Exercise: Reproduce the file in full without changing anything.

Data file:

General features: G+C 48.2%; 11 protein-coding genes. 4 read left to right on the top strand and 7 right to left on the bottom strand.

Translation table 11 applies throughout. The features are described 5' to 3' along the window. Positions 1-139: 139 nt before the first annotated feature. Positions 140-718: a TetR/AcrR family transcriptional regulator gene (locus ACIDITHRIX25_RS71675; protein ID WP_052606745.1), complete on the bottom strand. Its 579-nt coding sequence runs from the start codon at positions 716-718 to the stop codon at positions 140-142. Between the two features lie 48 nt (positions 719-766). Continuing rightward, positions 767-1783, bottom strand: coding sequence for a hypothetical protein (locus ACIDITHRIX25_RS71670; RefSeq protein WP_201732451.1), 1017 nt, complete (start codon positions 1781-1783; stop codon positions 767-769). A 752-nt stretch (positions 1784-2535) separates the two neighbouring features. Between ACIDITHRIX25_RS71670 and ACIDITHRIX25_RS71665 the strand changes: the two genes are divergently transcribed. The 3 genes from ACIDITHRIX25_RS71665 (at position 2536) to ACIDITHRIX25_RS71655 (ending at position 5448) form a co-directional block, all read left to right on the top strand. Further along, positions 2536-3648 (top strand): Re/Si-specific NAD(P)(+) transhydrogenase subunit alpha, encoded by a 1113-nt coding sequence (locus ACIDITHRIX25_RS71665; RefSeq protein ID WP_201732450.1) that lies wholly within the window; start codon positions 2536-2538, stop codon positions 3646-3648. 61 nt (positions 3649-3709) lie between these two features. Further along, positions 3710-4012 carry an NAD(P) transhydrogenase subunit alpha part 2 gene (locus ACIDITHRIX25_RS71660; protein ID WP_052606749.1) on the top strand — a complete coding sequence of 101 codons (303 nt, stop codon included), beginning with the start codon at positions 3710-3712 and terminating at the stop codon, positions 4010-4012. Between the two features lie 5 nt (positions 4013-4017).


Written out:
General features: G+C 48.2%; 11 protein-coding genes. 4 read left to right on the top strand and 7 right to left on the bottom strand.

Translation table 11 applies throughout. The features are described 5' to 3' along the window. Positions 1-139: 139 nt before the first annotated feature. Positions 140-718: a TetR/AcrR family transcriptional regulator gene (locus ACIDITHRIX25_RS71675; protein ID WP_052606745.1), complete on the bottom strand. Its 579-nt coding sequence runs from the start codon at positions 716-718 to the stop codon at positions 140-142. Between the two features lie 48 nt (positions 719-766). Continuing rightward, positions 767-1783, bottom strand: coding sequence for a hypothetical protein (locus ACIDITHRIX25_RS71670; RefSeq protein WP_201732451.1), 1017 nt, complete (start codon positions 1781-1783; stop codon positions 767-769). A 752-nt stretch (positions 1784-2535) separates the two neighbouring features. Between ACIDITHRIX25_RS71670 and ACIDITHRIX25_RS71665 the strand changes: the two genes are divergently transcribed. The 3 genes from ACIDITHRIX25_RS71665 (at position 2536) to ACIDITHRIX25_RS71655 (ending at position 5448) form a co-directional block, all read left to right on the top strand. Further along, positions 2536-3648 (top strand): Re/Si-specific NAD(P)(+) transhydrogenase subunit alpha, encoded by a 1113-nt coding sequence (locus ACIDITHRIX25_RS71665; RefSeq protein ID WP_201732450.1) that lies wholly within the window; start codon positions 2536-2538, stop codon positions 3646-3648. 61 nt (positions 3649-3709) lie between these two features. Further along, positions 3710-4012 carry an NAD(P) transhydrogenase subunit alpha part 2 gene (locus ACIDITHRIX25_RS71660; protein ID WP_052606749.1) on the top strand — a complete coding sequence of 101 codons (303 nt, stop codon included), beginning with the start codon at positions 3710-3712 and terminating at the stop codon, positions 4010-4012. Between the two features lie 5 nt (positions 4013-4017).